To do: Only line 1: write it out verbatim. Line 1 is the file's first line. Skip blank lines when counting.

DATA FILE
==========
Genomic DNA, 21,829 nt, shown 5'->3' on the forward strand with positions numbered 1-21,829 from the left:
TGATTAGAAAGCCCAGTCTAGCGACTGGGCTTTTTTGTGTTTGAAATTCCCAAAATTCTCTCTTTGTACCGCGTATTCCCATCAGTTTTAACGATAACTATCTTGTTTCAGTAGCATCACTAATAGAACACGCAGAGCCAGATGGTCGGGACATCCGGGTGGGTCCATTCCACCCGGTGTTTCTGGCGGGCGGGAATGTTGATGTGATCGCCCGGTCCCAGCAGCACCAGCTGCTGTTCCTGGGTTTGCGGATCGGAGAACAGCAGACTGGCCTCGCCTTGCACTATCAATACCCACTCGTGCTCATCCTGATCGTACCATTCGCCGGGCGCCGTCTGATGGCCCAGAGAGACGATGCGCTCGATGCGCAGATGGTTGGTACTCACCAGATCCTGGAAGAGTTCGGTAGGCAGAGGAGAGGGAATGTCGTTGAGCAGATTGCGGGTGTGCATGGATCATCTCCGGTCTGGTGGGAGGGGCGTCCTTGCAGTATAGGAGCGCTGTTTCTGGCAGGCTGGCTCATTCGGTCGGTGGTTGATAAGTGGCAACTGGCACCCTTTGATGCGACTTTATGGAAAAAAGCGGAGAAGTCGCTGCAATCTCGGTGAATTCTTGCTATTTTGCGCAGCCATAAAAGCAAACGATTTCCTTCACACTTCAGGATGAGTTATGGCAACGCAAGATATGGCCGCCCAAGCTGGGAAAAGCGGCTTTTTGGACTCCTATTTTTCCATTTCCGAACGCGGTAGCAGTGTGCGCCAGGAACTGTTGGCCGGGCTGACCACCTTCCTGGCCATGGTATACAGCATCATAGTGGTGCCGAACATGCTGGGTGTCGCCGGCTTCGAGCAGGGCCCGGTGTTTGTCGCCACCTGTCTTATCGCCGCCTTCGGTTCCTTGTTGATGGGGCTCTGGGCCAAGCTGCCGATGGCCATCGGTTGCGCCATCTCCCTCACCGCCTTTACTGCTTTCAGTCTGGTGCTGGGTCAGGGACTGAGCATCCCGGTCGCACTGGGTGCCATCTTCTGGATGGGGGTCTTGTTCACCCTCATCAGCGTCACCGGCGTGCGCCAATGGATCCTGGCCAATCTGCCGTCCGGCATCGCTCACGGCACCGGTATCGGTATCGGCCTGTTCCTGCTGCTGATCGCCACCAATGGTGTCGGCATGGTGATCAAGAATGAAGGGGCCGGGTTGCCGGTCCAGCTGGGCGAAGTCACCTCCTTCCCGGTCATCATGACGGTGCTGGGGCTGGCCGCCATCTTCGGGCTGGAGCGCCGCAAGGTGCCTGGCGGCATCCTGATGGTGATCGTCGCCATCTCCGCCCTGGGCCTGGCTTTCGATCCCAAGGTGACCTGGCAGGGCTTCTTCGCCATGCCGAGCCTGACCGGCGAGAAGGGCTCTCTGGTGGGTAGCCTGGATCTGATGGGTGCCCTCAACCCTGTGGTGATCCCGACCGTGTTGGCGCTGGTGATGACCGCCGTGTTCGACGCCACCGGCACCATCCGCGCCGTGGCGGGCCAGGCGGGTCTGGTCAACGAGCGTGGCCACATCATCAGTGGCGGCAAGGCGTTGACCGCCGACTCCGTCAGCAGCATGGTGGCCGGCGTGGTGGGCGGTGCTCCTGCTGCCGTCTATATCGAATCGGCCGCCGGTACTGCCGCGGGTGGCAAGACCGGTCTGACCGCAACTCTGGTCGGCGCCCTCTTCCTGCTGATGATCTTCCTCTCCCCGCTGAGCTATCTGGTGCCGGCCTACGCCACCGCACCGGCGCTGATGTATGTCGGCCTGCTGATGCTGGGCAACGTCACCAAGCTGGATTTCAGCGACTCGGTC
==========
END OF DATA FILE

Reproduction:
Genomic DNA, 21,829 nt, shown 5'->3' on the forward strand with positions numbered 1-21,829 from the left: